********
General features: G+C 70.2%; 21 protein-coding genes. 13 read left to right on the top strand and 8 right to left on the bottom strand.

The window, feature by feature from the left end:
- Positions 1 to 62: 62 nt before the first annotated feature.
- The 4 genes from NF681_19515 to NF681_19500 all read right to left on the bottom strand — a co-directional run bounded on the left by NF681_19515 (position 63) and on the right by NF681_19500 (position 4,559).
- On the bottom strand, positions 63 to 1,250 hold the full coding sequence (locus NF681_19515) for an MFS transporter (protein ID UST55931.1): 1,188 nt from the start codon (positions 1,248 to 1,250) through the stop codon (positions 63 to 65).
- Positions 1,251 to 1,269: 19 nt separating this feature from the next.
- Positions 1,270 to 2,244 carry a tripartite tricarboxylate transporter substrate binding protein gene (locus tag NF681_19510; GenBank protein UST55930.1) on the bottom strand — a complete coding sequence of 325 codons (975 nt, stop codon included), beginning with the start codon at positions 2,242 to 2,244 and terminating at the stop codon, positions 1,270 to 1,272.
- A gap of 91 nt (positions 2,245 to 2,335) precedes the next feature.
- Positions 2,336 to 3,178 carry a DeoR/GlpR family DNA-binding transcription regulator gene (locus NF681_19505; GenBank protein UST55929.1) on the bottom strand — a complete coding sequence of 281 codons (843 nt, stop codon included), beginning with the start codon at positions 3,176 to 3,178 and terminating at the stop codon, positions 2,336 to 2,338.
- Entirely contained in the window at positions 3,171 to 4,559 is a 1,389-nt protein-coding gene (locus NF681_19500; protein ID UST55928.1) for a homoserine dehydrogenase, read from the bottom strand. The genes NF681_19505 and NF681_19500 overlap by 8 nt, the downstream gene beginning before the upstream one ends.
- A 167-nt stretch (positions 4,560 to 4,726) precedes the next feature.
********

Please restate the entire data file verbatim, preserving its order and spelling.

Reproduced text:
General features: G+C 70.2%; 21 protein-coding genes. 13 read left to right on the top strand and 8 right to left on the bottom strand.

The window, feature by feature from the left end:
- Positions 1 to 62: 62 nt before the first annotated feature.
- The 4 genes from NF681_19515 to NF681_19500 all read right to left on the bottom strand — a co-directional run bounded on the left by NF681_19515 (position 63) and on the right by NF681_19500 (position 4,559).
- On the bottom strand, positions 63 to 1,250 hold the full coding sequence (locus NF681_19515) for an MFS transporter (protein ID UST55931.1): 1,188 nt from the start codon (positions 1,248 to 1,250) through the stop codon (positions 63 to 65).
- Positions 1,251 to 1,269: 19 nt separating this feature from the next.
- Positions 1,270 to 2,244 carry a tripartite tricarboxylate transporter substrate binding protein gene (locus tag NF681_19510; GenBank protein UST55930.1) on the bottom strand — a complete coding sequence of 325 codons (975 nt, stop codon included), beginning with the start codon at positions 2,242 to 2,244 and terminating at the stop codon, positions 1,270 to 1,272.
- A gap of 91 nt (positions 2,245 to 2,335) precedes the next feature.
- Positions 2,336 to 3,178 carry a DeoR/GlpR family DNA-binding transcription regulator gene (locus NF681_19505; GenBank protein UST55929.1) on the bottom strand — a complete coding sequence of 281 codons (843 nt, stop codon included), beginning with the start codon at positions 3,176 to 3,178 and terminating at the stop codon, positions 2,336 to 2,338.
- Entirely contained in the window at positions 3,171 to 4,559 is a 1,389-nt protein-coding gene (locus NF681_19500; protein ID UST55928.1) for a homoserine dehydrogenase, read from the bottom strand. The genes NF681_19505 and NF681_19500 overlap by 8 nt, the downstream gene beginning before the upstream one ends.
- A 167-nt stretch (positions 4,560 to 4,726) precedes the next feature.